An alien internet meme has caused one Nevada county to declare a state of emergency before thousands of Area 51 enthusiasts descend upon small towns.
One event — called “Storm Area 51 Basecamp,” to be held at the Alien Research Center on Extraterrestrial Highway in Hiko (estimated population: 119) — will unfold on Sept. 21 and 22. Aside from “live music, expert speakers, food trucks, Alien-inspired retailers and art installations,” there will be a screening of Jeremy Kenyon Lockyer Corbell’s 2018 Netflix documentary, Bob Lazar: Area 51 and Flying Saucers.
Lazar is a physicist who in 1989 exposed the government’s alleged work on extraterrestrial spacecrafts, claiming he reverse-engineered the ships at the top-secret site S-4, close to Area 51, the U.S. Air Force facility that is rumored to house and test spaceships.
According to a press release, Basecamp tickets (on sale at Ticketmaster) are $51 a piece and cover the cost of admission, car-and-RV parking, two bottles of water, a food truck voucher for $10, and a branded lanyard. Retired U.S. Navy commander Dick Marcinko, who allegedly experienced a UFO sighting, will be a featured speaker.
The press release credits the Facebook event “Storm Area 51, They Can’t Stop All of Us,” for renewed fascination into whether the U.S. government is concealing knowledge of UFOs.
In June, a Bakersfield, Nev., man named Matty Roberts created the Facebook event “Storm Area 51, They Can’t Stop All of Us,” now with two million RSVPs and its own Wikipedia page, with a comedic mission for Sept. 20th and 22nd: “We will all meet up in Rural Nevada and coordinate our parties...Let’s see them aliens.”
The military tried to stop the viral event, with Air Force spokesperson Laura McAndrews telling ABC News, “The United States Air Force is aware of the Facebook post. The Nevada Test and Training Range is an area where the Air Force tests and trains combat aircraft. As a matter of practice, we do not discuss specific security measures, but any attempt to illegally access military installations or military training areas is dangerous.”
Roberts rejiggered the Facebook event into a marketing tool for a real-life party called Alien Stock — also set for Sept. 20 to 22 — in Rachel, a 54-person town close to Area 54, just 44 miles from Hiko. “They can't stop us from gathering and celebrating Aliens!” reads Alien Stock’s website.
Brock Daily, 20, of Fayetteville, Ark., who is helping Roberts pull off the event, tells Yahoo Lifestyle, “If we do this right, in a few years, it could be an annual gathering like SXSW and generate a lot of money for Rachel.”
Lincoln County Sheriff Kerry D. Lee tells Yahoo Lifestyle that at least 250 local deputies and 100 from nearby counties will patrol three areas: Storm Area 51 Basecamp, Alien Stock and Tikaboo Valley, a remote area between Hiko and Rachel where people search for UFOs.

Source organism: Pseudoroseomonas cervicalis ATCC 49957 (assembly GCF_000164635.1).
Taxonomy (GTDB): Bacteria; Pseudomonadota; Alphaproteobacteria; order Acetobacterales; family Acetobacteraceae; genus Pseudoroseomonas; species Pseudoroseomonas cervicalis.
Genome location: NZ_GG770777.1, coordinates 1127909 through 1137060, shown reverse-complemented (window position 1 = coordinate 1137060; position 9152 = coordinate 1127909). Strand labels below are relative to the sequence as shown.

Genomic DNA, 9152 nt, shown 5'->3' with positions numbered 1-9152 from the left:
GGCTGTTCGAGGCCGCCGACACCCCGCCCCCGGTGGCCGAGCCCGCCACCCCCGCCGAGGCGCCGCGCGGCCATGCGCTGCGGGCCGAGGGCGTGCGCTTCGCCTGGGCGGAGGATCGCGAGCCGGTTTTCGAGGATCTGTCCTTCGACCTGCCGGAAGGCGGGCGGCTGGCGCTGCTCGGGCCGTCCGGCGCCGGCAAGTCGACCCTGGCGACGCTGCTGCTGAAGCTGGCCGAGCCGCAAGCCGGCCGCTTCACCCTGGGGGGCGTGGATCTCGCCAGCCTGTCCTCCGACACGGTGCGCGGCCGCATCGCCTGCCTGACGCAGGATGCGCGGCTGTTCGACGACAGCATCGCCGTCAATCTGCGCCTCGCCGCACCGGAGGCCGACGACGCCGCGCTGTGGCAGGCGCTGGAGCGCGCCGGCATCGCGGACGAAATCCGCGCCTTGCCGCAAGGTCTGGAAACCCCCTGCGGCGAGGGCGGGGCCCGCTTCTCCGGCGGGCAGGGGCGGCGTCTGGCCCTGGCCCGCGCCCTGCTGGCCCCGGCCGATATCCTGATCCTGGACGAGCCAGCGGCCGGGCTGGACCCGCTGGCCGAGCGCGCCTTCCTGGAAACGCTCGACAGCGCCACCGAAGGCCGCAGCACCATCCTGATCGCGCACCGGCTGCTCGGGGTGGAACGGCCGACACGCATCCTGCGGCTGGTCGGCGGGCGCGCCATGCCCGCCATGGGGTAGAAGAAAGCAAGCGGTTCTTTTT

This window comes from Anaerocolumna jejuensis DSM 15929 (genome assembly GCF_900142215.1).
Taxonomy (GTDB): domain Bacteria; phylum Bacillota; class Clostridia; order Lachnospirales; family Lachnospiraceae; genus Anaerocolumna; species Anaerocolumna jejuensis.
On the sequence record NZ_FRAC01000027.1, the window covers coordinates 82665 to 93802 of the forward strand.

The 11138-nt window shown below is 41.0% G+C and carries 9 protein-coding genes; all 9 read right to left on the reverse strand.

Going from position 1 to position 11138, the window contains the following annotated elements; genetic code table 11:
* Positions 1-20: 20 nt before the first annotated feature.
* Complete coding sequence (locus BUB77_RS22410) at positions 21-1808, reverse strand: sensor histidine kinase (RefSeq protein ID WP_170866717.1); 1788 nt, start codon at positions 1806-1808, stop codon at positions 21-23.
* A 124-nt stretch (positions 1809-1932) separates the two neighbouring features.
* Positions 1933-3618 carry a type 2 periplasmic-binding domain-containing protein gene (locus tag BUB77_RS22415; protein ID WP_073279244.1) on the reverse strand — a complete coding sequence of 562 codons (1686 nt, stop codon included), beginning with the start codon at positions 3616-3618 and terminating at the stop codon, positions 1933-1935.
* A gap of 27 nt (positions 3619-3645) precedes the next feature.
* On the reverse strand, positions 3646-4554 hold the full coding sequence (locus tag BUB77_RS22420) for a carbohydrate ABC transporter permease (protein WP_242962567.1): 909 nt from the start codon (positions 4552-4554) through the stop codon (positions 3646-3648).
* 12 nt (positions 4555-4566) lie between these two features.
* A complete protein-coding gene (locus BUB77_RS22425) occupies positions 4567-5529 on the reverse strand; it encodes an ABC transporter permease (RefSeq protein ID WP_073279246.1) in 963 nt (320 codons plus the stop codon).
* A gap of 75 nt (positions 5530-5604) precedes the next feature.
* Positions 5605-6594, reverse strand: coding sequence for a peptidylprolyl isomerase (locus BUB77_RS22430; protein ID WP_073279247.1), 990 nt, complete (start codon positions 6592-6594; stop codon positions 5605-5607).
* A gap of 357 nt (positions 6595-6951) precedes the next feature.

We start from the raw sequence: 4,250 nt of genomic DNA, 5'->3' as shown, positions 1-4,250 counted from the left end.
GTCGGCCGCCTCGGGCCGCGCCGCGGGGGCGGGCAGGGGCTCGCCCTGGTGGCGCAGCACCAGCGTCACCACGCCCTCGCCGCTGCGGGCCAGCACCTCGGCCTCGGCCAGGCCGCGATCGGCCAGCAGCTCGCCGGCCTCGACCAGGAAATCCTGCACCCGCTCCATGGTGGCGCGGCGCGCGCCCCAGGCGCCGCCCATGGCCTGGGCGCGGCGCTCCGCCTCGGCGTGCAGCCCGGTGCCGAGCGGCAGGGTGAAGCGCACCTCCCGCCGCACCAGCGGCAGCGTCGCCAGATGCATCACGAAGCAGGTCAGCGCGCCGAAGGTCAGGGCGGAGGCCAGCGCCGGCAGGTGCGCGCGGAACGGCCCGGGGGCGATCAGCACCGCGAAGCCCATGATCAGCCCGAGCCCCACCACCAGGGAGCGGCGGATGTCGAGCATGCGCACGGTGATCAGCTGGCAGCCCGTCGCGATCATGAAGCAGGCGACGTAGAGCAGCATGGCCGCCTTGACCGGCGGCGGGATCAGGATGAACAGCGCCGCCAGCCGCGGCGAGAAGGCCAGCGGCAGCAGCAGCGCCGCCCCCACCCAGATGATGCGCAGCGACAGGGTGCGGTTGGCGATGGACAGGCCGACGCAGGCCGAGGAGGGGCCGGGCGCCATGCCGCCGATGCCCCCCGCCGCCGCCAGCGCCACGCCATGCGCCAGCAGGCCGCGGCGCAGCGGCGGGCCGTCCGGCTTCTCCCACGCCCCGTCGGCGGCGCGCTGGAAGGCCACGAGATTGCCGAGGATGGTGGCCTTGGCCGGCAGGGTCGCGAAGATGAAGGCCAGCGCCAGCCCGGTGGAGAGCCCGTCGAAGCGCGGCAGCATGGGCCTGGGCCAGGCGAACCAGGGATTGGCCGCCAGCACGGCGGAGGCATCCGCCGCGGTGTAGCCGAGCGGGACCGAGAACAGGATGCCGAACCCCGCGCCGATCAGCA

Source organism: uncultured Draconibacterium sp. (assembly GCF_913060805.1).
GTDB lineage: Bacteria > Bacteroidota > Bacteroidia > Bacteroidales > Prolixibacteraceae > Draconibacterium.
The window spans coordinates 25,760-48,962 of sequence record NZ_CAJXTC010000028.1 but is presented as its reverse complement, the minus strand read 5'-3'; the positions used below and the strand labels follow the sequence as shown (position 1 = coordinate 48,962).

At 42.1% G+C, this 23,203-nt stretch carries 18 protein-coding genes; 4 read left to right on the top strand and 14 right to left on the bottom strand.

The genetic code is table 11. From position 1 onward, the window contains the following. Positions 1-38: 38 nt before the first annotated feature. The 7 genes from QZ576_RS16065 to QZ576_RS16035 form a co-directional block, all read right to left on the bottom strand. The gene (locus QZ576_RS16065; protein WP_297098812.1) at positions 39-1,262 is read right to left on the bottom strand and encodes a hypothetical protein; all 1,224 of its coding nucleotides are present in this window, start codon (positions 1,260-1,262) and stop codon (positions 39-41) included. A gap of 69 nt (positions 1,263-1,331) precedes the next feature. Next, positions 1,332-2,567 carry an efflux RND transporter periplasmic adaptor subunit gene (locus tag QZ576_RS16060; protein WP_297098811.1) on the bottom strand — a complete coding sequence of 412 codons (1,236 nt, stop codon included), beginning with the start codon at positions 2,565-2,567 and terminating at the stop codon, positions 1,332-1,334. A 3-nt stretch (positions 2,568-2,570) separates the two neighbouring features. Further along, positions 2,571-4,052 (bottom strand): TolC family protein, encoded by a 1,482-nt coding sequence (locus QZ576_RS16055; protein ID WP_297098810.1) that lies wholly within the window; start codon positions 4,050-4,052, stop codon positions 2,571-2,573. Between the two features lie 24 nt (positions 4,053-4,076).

Last week, county officials signed an emergency declaration, which will be submitted to the state, requesting backup for the 11,000 square-foot region that’s home to 6,500 residents. “That means we have exhausted our resources and can’t meet our needs,” Lee tells Yahoo Lifestyle. “In some cases, we might call on state resources or even from neighboring counties or states.”
The last time Lincoln County filed for an emergency declaration was in 2016 when a former nurse died by suicide by detonating two bombs in the Mormon town of Panaca.
“We don’t know what to expect — hopefully most will be peaceful and just want to be near Area 51. But crossing that boundary means a citation for trespassing on a military site,” Lee tells Yahoo Lifestyle. “We get four or five trespassers per month — we recently put 17 people in custody. And two weeks ago, seven people tried to enter in the same time period.”
In 2012, a BBC film crew snuck past the entrance and was reportedly forced to the ground at gunpoint, where they remained for three hours until their identities were cleared.
Over in Rachel, all 10 rooms at the Little A’Le’Inn (the only public business in town) are booked solid. “The phone is still ringing all the time,” motel owner Connie West tells Yahoo Lifestyle. “It’s terrifying, exhausting and exhilarating.”
West, who has run the inn for 32 years with her mother, says that neighbors are preparing themselves for the unknown. “There were fears that people were going to come and trash the town,” she says. “I ordered 30 portable restrooms, researched high-visibility fencing and barriers.”
To offset chaos, locals have offered their private land as public parking spaces and campsites. “We’re expecting 30,000 people to come into town,” says West.
The official Rachel website posted a warning: “Other than the Little A'Le'Inn, a small bar/restaurant/motel, there are no services in Rachel. There is no gas and no store… If you plan on attending the event you must be experienced in camping, hiking and surviving in a harsh desert environment and have a vehicle in good shape. You must be prepared to be completely on your own for food, water, gas etc. We expect cell service and the internet in Rachel to be offline. Credit card processing will not work, so bring enough cash… it is not uncommon to go below freezing at night in late September.”
The warning added, “And stay away from the residential part of Rachel. Most residents do not like where this event is going and will respond accordingly.”
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